Welcome, Alina! 🙂

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5 Steps to a Project Manager’s Heart

Standing out in a competitive market is a must, no matter the industry you work in. The translation industry is no exception, and it’s not just translation companies that need to stand out, but translators too, maybe even more so, especially if your language combination is not exactly rare.

Case in point: from our list of approved translators for English into German, we only work with a few of them regularly. Why? Because we LOVE them. Why we love them? See below.

For those translators who have not yet embarked on the anti-agency wagon and who like their agency clients, and want to forge a goodgreat relationship with the project managers, here are some tips.

1.     Make a good first impression

You know what they say: first impression counts. Make sure your first email shows your enthusiasm and willingness to work with them (by addressing the person not Dear Sir/Madam), as well as impeccable language skills (a sloppy and full of mistakes email will not look good). All it takes is a little bit of research (the About section of their website, LinkedIn, social media) to find out a few things about the agency and person you want to talk to. Proofreading before hitting Send also helps, of course.

2.     Respond quickly

One of my favourite translators replies within minutes. This is not always possible and sometimes it may even hurt your productivity. But there are ways to make this possible. For those who are not at their computer all the time (or checking their email regularly) and cannot give an answer as to whether they are available for a particular project, a short email explaining when you’ll be able to have a look and give an answer will do. Especially when the agency is not one to send a mass email and select the first translator to answer (we at Inbox don’t), meaning they want you to work on that project and any delay in replying is a delay for the project. If you are busy, a short line saying so as soon as possible makes all the difference. Automatic emails are another option too.

3.     Respect deadlines

Pretty obvious, right? While we try to ‘educate’ (I’m not exactly fond of this term in this context) the end client about what constitutes a suitable time frame, sometimes urgent projects (or with not the most generous deadlines) do land in our inbox and ultimately in the translator’s. So, once a deadline has been mutually agreed, it should be adhered to. Sure, if there’s an earthquake, volcano eruption or some other natural disaster, no one would blame you for not sticking to them. Otherwise, if you encounter technical problems (we all have, I’m sure) or are going to deliver later than agreed (for various reasons), let your PM know as soon as possible. Depending on the project, a new translator may need to take over or, in most cases, the deadline extended.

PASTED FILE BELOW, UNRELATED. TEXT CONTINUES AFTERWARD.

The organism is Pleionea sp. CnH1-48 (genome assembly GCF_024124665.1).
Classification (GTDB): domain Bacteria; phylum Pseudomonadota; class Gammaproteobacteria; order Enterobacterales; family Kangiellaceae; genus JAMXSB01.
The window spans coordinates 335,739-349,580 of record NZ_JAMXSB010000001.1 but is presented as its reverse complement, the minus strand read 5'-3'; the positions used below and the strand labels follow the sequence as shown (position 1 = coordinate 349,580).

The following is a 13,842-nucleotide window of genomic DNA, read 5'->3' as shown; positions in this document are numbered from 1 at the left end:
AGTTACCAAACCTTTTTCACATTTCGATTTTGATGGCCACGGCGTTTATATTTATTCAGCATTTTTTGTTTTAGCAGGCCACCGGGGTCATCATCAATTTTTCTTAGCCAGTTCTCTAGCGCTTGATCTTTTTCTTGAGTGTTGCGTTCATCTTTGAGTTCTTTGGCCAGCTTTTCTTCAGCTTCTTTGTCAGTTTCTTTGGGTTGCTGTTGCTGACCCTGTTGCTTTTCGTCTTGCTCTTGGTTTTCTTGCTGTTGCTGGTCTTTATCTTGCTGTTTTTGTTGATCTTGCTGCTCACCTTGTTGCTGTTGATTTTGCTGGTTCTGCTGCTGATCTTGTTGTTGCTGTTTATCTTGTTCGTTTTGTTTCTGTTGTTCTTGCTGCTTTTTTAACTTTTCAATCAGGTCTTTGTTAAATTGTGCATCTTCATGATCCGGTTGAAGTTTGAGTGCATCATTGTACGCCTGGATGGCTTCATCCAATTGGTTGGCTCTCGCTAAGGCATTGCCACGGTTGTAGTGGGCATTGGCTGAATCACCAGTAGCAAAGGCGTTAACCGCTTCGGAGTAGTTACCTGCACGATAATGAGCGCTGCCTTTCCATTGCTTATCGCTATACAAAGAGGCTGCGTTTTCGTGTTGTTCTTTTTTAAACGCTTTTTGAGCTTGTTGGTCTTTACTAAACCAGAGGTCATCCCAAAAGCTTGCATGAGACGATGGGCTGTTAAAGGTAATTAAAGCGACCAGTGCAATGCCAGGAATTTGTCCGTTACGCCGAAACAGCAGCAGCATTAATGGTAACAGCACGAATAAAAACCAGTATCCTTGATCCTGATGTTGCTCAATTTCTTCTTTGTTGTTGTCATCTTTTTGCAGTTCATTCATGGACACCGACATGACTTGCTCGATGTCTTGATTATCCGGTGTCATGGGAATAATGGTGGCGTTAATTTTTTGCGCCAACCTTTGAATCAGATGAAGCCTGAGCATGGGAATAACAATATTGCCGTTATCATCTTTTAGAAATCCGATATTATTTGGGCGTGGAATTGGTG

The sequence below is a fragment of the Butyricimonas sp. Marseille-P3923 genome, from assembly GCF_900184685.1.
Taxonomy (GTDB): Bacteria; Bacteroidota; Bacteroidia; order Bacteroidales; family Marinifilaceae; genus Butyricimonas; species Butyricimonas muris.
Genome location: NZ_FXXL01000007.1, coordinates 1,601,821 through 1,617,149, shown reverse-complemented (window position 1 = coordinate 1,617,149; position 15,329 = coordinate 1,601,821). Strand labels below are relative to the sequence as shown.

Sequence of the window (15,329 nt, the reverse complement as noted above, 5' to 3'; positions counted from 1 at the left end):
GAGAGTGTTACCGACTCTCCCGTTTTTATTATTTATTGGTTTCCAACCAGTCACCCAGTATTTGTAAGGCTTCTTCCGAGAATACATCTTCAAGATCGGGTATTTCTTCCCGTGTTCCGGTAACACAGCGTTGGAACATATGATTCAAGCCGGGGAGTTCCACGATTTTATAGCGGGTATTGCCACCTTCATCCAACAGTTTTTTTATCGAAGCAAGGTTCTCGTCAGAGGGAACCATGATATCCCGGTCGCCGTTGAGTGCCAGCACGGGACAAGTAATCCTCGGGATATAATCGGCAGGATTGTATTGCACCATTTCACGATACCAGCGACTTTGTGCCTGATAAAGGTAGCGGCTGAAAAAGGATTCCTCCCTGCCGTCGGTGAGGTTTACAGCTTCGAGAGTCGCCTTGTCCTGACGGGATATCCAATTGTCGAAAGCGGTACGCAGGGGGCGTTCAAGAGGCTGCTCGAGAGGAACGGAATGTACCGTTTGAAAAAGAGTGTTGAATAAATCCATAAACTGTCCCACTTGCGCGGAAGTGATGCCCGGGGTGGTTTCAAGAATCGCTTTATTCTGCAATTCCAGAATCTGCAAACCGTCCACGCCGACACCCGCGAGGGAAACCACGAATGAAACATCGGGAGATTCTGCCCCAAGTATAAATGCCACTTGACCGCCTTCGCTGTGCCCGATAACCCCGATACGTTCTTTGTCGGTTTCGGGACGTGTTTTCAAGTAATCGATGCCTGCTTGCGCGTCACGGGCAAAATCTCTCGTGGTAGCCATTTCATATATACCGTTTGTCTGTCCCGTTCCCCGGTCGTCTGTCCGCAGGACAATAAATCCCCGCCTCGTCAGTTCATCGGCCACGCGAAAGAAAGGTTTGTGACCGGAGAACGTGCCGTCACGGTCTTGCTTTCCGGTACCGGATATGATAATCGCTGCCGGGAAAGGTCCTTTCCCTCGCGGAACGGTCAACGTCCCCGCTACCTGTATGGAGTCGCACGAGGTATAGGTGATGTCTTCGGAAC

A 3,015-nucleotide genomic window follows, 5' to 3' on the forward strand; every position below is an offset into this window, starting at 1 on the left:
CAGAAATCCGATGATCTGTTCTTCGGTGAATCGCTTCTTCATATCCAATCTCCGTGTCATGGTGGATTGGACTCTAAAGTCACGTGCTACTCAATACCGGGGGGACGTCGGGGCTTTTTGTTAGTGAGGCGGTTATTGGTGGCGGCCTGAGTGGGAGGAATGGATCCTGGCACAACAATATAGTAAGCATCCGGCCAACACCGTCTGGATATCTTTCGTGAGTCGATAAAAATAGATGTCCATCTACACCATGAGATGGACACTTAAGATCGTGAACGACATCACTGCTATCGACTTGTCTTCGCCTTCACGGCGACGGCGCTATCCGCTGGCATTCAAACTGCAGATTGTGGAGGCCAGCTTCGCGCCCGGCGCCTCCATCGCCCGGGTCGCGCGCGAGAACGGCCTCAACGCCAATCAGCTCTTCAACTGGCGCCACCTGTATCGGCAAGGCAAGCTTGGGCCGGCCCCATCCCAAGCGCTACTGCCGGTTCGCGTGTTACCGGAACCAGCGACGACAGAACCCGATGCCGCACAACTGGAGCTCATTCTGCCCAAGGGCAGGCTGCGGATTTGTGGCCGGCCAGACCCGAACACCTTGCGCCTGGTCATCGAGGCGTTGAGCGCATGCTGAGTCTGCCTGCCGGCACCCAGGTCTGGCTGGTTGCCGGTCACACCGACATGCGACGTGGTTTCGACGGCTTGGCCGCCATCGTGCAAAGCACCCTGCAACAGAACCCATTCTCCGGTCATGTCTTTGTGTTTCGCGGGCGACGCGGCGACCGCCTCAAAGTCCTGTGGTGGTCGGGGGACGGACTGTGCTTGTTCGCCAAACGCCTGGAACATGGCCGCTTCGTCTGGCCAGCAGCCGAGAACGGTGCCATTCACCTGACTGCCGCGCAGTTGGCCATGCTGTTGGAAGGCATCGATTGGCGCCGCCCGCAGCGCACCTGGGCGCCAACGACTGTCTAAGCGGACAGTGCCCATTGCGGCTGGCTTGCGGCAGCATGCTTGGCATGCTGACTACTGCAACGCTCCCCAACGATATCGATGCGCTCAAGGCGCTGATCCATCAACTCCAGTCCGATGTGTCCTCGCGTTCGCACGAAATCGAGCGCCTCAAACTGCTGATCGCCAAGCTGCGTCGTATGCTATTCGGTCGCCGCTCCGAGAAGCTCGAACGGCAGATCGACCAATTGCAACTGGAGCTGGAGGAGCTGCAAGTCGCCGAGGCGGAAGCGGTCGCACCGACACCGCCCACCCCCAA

4.     Communicate effectively

Sometimes the source texts we have to work with as translators are not exactly the great literary pieces we’d love taking apart and putting back together in another language. It may be about typos or grammar mistakes, or maybe ambiguous sentences. When it comes to the latter, don’t just assume what it may mean, let the PM know (especially if they’ve been working with that particular client for a while, they may be familiar with what the client expects or style guides etc.); if they cannot help clarify the meaning, they can pass your questions on to the client. Of course, pointing out mistakes or suggesting improvements will always raise your profile in a PM’s eyes (and heart). Another important aspect here is to ask the questions before starting the translation or when you come across an issue while working on the project, not after you’ve delivered the translation, which will mean going back and forth with amended files.

5.     Learn to say ‘No’

If direct clients may take this as rejection, a good agency should understand when you cannot take on a project (whether it’s not exactly a topic you are familiar with or have a very busy schedule which doesn’t allow you to accommodate a particular project) and, moreover, they should be thankful. They will appreciate a translator who only accepts a project if they can do a great job. So, don’t be afraid to say no.

Thank you, Alina, for accepting my invitation and kindly taking the time to write such an interesting and helpful article. I’m sure our readers will appreciate it as much as I did. I also agree with every single point you made. I’m a fully believer that a primeira impressão é a que fica (as we say in Portuguese), that’s why dressing adequately, having a polite behavior, writing properly, having professional profile pics, among others, are fundamental. I’m also a huge advocate of responding quickly to messages in general, but specially emails. I get instant notifications of incoming emails and whenever possible I immediately respond to them, and I appreciate when people do the same. Although obvious, #3 is a huge issue, right? How come people simply do not respect deadlines and not even bother to communicate the agency? Well, that’s it, otherwise, I’ll write another post myself.

How about you, readers, do you have any comments to add? Do you agree or disagree with any points made by Alina?

About the author
inbox-translation-alina-cincanAlina Cincan is a former teacher, translator and interpreter with over 10 years’ experience, now Managing Director at Inbox Translation. She is a language geek who likes to keep up to date with what’s happening in the industry. When Alina is not writing on her own blog, she is writing on other people’s. You can get in touch on TwitterFacebookGoogle+ and LinkedIn.